The other area in Toronto’s rotation that’s up for debate is shooting guard. Though there is no doubt Danny Green ($3,200) will start this evening’s contest, there is extreme hesitation to suggest the man who hit 27 3-pointers in the 2013 NBA Finals will be able to stay on the court. The issue with script Green faces is two-fold. First and foremost, his shot just hasn’t been falling. Green shot 46.5% on triples during the regular season and bumped that percentage to an even 50.0% on 3-pointers specifically from the corners. He was fantastic. However, in the conference finals, the North Carolina product shot a measly 4-for-23 from distance, including a dismal stretch of 1-for-15 in the final four games of the series. Additionally, Green canned only 27.3% of his wide-open attempts against Milwaukee, leaving the streaky Siakam as the lone Raptors player to shoot a lower rate on 3-point shots with no defender within six feet. The law of averages says Green will start making some shots, but even then, we’re discussing someone who rarely has exceeded 20.0 DKFP throughout the playoffs.

Green equally is impacted by the presence and recent play of Fred VanVleet ($5,400) and Norman Powell ($3,600). The former is honestly someone I expect to have a massive impact on these Finals. It’s not even so much about VanVleet shooting 14-for-17 from 3 in Toronto’s past three wins. Remember the aforementioned 4-on-3 scenarios? Well, it’s far more advantageous for the Raptors to be in those offensive situations with a guard who can create alongside Lowry. Green is a stationary shooter. VanVleet is a point guard who shoots well enough from distance to dabble as an off-ball threat. Plus, he’s had some success guarding Stephen Curry ($11,400) in 2018-19. VanVleet was Curry’s primary defender when Toronto defeated Golden State at Oracle Arena earlier this season without the services of Leonard. Curry shot just 3-for-12 in that loss. I expect to see a lot of the new father.


Golden State Warriors

With Kevin Durant already ruled out for Game 1 of this series with his calf strain, the Warriors’ offensive hierarchy is simplified. Stephen Curry ($11,400) is the squad’s primary scorer, as evidenced by a huge 33.4% usage rate in Golden State’s sweep of Portland. Klay Thompson ($8,400), meanwhile, will see the biggest bump in utilization, especially in the stretches he’s asked to lead the second unit with Curry and Draymond Green ($10,600) riding the bench. In fact, in the 59 possessions Thompson was on the floor minus his two All-Star teammates against the Blazers, he posted an extremely aggressive 38.1% usage rate. Then there’s Draymond. Tasked with doing literally almost everything else. Green only once broke the 20-point plateau during the Western Finals, yet still managed to score 1.41 DKFP per minute played. These three men will be taking part in their fifth straight NBA Finals on Thursday, and it’s not difficult to see why. What is a bit of a head-scratcher is which will have their fantasy impact negated by being in the unenviable position of being guarded by Kawhi Leonard?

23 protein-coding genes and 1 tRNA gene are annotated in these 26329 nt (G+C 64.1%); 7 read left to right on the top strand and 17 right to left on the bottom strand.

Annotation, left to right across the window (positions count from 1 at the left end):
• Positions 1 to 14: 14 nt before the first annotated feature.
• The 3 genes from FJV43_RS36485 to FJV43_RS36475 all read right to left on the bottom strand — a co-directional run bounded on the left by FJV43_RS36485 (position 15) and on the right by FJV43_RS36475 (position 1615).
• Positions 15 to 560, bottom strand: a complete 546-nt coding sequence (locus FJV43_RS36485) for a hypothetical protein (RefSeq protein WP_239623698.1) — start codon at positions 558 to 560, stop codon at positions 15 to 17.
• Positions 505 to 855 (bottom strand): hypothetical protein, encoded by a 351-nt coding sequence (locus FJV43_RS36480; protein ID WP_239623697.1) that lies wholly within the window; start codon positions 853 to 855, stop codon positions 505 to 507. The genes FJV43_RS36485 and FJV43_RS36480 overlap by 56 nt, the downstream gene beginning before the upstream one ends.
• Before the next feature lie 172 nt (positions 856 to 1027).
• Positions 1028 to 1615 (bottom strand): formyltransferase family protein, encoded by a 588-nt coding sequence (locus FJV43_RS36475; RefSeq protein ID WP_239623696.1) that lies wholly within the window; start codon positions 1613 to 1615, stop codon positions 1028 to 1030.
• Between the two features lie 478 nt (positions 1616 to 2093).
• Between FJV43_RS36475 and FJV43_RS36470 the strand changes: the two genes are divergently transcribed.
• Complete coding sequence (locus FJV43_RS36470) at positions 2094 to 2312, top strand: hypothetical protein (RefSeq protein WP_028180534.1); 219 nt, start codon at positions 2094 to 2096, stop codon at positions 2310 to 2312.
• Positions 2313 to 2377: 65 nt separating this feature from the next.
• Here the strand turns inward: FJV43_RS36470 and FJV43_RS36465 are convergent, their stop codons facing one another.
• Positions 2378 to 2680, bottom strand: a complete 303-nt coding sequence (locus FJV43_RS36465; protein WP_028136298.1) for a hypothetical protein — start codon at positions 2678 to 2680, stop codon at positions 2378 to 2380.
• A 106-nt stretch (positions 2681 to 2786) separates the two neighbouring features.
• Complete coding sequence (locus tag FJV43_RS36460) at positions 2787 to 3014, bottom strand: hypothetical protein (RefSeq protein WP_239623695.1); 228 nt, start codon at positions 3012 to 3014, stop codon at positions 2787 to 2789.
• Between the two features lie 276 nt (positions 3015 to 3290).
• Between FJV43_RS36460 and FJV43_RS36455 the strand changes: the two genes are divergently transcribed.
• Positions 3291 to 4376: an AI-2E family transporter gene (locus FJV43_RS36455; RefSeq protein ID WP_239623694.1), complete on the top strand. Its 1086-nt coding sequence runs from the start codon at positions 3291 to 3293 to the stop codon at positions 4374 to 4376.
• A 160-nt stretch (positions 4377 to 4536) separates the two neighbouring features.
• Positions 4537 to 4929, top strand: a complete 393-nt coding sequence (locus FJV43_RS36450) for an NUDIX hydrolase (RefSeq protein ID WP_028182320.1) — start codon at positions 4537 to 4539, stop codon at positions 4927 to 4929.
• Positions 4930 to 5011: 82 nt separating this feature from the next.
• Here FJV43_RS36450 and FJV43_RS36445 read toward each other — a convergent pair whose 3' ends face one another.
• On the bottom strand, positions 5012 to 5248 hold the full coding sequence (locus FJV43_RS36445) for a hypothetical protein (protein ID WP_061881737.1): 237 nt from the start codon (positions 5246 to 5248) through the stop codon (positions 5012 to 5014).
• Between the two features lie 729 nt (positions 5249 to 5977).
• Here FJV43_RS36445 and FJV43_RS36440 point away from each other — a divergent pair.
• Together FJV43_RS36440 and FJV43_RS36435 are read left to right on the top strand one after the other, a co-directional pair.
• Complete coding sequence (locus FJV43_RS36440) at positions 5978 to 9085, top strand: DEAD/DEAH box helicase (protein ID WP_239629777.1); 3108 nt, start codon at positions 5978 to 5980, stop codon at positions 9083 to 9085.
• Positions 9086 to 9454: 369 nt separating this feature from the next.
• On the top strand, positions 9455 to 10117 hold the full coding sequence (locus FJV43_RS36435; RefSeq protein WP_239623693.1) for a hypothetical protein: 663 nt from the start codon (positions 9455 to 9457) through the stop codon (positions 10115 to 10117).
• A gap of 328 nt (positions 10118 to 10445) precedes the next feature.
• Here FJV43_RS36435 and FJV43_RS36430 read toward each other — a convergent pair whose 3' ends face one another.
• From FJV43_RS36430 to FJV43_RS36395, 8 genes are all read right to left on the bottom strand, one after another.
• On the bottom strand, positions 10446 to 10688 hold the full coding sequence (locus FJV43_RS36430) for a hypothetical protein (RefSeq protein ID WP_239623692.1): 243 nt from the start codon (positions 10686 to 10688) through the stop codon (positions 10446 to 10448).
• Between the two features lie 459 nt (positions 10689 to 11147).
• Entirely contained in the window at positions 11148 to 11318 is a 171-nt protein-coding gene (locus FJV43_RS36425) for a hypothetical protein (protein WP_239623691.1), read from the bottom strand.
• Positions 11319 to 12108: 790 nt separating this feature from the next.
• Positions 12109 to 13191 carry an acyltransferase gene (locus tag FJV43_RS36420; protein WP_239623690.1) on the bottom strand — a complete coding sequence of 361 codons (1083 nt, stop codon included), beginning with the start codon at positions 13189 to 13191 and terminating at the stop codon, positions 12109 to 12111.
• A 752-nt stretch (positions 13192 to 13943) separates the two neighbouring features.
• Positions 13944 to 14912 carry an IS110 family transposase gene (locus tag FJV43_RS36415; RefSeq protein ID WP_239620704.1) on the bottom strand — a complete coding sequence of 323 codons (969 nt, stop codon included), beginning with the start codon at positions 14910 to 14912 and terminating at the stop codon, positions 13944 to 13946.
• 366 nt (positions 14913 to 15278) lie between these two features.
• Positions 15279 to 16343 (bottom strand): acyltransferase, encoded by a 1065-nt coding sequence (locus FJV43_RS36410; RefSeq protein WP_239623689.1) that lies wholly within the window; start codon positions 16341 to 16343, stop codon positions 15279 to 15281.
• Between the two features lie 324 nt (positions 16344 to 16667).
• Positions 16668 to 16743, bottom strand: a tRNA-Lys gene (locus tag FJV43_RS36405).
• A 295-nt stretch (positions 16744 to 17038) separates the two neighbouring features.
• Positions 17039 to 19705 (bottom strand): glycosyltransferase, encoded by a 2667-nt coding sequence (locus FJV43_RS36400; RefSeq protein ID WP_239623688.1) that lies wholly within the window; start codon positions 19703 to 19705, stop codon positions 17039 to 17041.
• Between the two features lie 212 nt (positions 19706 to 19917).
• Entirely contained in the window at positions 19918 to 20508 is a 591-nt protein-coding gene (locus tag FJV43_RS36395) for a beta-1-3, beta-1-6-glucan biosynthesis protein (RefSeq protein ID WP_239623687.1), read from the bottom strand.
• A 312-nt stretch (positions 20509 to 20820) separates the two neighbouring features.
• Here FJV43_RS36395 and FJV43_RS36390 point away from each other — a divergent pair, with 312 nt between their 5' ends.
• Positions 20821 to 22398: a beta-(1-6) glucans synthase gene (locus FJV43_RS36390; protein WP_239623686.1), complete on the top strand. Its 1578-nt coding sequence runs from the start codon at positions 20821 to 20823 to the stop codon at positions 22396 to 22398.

My personal guess is Green. Now, considering most of the Michigan State product’s fantasy prowess comes from rebounding, ball distribution and defensive statistics; this isn’t necessarily a death sentence. There’s also the fact the Warriors’ uptempo attack and the Raptors’ highly switchable defensive nature likely will lessen the importance and propensity of particular one-on-one matchups. Additionally, Leonard manning up on Green in the half-court setting frees up Curry to continue dominating the NBA one shot at a time. Though Toronto possesses a bevy of capable perimeter defenders in Lowry, Danny Green and even Siakam; Curry’s viability on this slate seems like a lock. Heck, with Golden State’s inclination to go smaller since the loss of Durant, Curry even has averaged 14.8 rebounding chances per contest across the Warriors’ past four games. Not only is that number second on the team to Green’s output during the conference finals, it was the fourth-highest mark between all four teams still alive at that point of the season. If Curry’s going to get on the glass like a forward while scoring 36.5 points per night, I’m not sure how you fade him.